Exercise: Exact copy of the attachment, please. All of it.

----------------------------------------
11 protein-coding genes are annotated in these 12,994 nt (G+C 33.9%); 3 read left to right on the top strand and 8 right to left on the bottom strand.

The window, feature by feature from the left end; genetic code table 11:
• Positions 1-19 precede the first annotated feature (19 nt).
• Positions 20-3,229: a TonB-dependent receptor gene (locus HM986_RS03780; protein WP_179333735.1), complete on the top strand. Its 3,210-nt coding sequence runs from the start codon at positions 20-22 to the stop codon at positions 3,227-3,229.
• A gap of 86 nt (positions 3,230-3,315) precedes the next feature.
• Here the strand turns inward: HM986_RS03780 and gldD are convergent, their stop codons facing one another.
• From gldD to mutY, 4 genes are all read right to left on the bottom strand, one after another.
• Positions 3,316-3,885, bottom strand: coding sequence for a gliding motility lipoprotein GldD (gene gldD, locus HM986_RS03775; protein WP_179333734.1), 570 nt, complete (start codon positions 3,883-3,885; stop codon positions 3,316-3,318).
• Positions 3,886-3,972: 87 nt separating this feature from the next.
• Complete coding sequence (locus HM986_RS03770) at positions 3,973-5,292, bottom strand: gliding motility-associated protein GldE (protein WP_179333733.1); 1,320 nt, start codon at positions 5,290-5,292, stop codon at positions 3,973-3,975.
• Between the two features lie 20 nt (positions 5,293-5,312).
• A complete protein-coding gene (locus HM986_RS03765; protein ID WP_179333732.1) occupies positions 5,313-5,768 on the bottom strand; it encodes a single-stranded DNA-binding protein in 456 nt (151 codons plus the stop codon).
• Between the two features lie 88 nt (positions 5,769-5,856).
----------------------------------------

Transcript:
11 protein-coding genes are annotated in these 12,994 nt (G+C 33.9%); 3 read left to right on the top strand and 8 right to left on the bottom strand.

The window, feature by feature from the left end; genetic code table 11:
• Positions 1-19 precede the first annotated feature (19 nt).
• Positions 20-3,229: a TonB-dependent receptor gene (locus HM986_RS03780; protein WP_179333735.1), complete on the top strand. Its 3,210-nt coding sequence runs from the start codon at positions 20-22 to the stop codon at positions 3,227-3,229.
• A gap of 86 nt (positions 3,230-3,315) precedes the next feature.
• Here the strand turns inward: HM986_RS03780 and gldD are convergent, their stop codons facing one another.
• From gldD to mutY, 4 genes are all read right to left on the bottom strand, one after another.
• Positions 3,316-3,885, bottom strand: coding sequence for a gliding motility lipoprotein GldD (gene gldD, locus HM986_RS03775; protein WP_179333734.1), 570 nt, complete (start codon positions 3,883-3,885; stop codon positions 3,316-3,318).
• Positions 3,886-3,972: 87 nt separating this feature from the next.
• Complete coding sequence (locus HM986_RS03770) at positions 3,973-5,292, bottom strand: gliding motility-associated protein GldE (protein WP_179333733.1); 1,320 nt, start codon at positions 5,290-5,292, stop codon at positions 3,973-3,975.
• Between the two features lie 20 nt (positions 5,293-5,312).
• A complete protein-coding gene (locus HM986_RS03765; protein ID WP_179333732.1) occupies positions 5,313-5,768 on the bottom strand; it encodes a single-stranded DNA-binding protein in 456 nt (151 codons plus the stop codon).
• Between the two features lie 88 nt (positions 5,769-5,856).